Traveling in Extreme Heat

It’s going to be a hot one. When you’re traveling, that can be a problem. Vacationing in extreme heat is not only uncomfortable, but it can put you in real danger. Here’s how to keep your cool when you’re traveling or vacationing in extreme heat this summer.


Avoid the hottest hours.

The sun is highest at midday but that’s not when the air is the hottest. While it depends on your geographic location, generally the hottest times of day are between 3 and 6 pm. It’s a good idea to avoid being outside during those hours. Take a siesta in your vacation home. Plan an itinerary that includes outdoor adventures earlier in the day or in the evening. The advantage of traveling in the summer is that sunset is very late in some countries so there’s extended daylight well into the evening hours.

Pro Tip: Check for evening discounts. Some attractions may offer them.


Wear the right clothes.

Look for white or light-colored clothing made of rayon, cotton, or linen. Those fabrics will allow heat to pass through and keep you cooler. Avoid synthetics and dark colors which absorb heat. Choose loose styles that allow your body the space to “breathe” and sweat. Don’t forget your hat and sunglasses; both will help.


Stay hydrated.

You sweat more when it’s hot, and so you need to replenish the water and nutrients lost by your body. Try to drink every 15-30 minutes even if you’re not thirsty. Stick to water or sports drinks that have electrolytes. Avoid caffeinated drinks and alcohol, both of which are dehydrating.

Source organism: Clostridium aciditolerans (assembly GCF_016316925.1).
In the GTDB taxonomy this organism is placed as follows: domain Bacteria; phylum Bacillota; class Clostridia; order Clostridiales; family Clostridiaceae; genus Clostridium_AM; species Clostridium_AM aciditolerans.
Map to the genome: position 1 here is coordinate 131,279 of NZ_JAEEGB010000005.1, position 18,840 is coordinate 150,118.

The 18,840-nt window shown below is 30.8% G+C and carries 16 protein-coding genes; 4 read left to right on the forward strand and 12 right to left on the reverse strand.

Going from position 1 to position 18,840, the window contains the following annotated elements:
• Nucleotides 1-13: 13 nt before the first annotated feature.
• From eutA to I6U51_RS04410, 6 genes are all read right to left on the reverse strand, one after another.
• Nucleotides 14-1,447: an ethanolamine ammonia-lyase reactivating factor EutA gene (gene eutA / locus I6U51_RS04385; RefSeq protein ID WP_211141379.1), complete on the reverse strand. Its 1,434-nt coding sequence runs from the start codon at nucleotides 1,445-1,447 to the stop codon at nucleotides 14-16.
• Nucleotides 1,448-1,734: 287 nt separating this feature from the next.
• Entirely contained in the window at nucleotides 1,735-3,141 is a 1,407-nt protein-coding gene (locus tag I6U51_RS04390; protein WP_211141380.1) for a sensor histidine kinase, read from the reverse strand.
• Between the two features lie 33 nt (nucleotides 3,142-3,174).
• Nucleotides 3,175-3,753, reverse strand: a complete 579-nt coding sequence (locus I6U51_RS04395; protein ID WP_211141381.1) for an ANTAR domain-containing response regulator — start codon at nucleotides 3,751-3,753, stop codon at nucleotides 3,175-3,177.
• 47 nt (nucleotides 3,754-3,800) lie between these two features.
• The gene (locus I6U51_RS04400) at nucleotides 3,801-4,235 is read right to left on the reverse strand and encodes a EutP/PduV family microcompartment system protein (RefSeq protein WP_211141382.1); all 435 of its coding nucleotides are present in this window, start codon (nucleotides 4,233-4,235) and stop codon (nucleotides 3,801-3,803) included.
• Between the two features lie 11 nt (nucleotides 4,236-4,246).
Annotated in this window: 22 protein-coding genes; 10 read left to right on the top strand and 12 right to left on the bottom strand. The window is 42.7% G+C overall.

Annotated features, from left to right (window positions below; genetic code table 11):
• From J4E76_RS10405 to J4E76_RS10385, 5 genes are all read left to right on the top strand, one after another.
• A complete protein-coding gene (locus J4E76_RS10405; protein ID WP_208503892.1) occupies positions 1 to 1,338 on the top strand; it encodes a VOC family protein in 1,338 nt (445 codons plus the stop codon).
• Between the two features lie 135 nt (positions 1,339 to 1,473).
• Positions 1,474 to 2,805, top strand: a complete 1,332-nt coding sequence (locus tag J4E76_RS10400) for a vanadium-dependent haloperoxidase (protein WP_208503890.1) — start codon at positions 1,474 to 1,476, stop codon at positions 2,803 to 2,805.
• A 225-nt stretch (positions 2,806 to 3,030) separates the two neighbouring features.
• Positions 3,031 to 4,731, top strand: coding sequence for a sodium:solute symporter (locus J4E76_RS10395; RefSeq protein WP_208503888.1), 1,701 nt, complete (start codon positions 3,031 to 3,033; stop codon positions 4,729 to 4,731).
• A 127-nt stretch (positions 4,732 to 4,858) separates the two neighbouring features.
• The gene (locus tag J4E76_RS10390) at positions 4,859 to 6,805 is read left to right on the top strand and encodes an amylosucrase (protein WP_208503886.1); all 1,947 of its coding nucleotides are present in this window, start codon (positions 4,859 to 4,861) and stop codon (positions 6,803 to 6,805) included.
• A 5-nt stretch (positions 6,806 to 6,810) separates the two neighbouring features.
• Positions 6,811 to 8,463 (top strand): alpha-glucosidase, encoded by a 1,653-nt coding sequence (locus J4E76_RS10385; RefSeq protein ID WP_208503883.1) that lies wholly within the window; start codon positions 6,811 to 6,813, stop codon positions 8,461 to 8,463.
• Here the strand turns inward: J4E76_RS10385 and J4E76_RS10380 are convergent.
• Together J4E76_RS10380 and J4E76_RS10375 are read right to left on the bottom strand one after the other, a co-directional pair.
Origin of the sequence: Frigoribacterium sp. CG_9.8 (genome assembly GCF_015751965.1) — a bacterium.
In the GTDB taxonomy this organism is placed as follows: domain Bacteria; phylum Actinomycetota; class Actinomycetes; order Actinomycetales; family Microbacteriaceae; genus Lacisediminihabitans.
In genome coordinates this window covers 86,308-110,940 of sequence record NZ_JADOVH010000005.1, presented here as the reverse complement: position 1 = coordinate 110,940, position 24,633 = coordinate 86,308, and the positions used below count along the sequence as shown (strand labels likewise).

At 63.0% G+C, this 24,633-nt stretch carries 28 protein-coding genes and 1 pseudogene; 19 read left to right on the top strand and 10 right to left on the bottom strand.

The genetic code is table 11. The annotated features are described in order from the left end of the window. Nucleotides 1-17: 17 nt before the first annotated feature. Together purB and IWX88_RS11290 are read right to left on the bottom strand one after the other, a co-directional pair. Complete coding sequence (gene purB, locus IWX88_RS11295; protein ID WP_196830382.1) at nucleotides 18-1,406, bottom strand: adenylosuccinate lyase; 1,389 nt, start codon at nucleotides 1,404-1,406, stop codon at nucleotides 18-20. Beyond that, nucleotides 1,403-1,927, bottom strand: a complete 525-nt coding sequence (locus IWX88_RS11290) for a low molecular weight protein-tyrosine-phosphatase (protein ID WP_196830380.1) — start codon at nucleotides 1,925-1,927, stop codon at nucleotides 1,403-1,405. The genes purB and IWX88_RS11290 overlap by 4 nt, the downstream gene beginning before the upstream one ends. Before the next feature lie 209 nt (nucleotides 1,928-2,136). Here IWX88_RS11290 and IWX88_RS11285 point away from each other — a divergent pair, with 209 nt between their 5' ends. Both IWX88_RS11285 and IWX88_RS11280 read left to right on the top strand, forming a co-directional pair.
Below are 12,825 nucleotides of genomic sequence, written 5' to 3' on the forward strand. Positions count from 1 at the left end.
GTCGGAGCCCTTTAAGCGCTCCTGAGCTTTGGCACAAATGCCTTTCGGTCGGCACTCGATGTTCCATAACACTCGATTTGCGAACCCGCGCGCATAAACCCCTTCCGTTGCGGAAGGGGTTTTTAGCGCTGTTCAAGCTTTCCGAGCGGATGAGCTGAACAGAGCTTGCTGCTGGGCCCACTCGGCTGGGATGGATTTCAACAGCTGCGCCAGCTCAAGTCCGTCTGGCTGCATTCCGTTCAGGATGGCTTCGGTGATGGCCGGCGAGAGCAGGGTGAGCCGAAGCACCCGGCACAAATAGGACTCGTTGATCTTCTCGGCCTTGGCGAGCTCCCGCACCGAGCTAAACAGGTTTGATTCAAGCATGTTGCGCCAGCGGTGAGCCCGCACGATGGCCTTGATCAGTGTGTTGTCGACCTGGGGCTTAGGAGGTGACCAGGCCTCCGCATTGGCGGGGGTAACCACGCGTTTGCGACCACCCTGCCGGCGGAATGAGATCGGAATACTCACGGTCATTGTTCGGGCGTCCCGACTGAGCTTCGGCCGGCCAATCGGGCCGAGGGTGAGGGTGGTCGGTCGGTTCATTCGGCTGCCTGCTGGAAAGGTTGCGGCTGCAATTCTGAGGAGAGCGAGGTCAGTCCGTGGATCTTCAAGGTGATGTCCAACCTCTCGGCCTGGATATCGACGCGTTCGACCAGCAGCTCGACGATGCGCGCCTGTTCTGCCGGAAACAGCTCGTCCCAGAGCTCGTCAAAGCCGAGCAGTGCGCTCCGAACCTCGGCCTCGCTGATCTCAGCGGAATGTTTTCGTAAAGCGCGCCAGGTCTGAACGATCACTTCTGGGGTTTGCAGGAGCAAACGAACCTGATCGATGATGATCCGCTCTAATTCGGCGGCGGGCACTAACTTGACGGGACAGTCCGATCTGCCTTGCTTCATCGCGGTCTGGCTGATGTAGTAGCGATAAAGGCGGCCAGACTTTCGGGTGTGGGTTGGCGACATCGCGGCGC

Pro Tip: Set reminders on your phone to hydrate. There are apps available that can make it fun.


Choose the right foods.

When we eat a lot of heavy foods, our bodies work hard to digest them. In the process, that creates heat. Choose lighter fare instead. Hydrating foods like fruits and salads do double duty and provide extra water. Cold foods, like ice cream and smoothies, naturally help to cool down your body. Salty snacks such as salted nuts, popcorn, and trail mixes help replace electrolytes.


Get wet.

If you can’t get to a swimming pool to cool down, there are some creative options. Take a cold shower or dunk your head under the faucet. Wet hair will make breezes feel cool. Hold your wrists under cool running water. Wet your hat or wear a damp evaporation scarf. All of this will help lower your body’s core temperature.

Pro Tip: Invest in a breeze fan and bring the misty breeze along with you.


Use an umbrella.

Think of it as your personal shady spot. By keeping the sun’s rays off you, an umbrella will make you cooler. Heading to the beach? Bring a tent or umbrella for a similar effect. In general, it’s a good idea to seek out shade wherever you go.


Look for places to cool off.

Look for malls, libraries, museums, and galleries that can offer quick relief. Plan for those inside activities during the hottest part of the day. You may want to call ahead to confirm that they have air conditioning. It is not necessarily the norm in countries outside the U.S.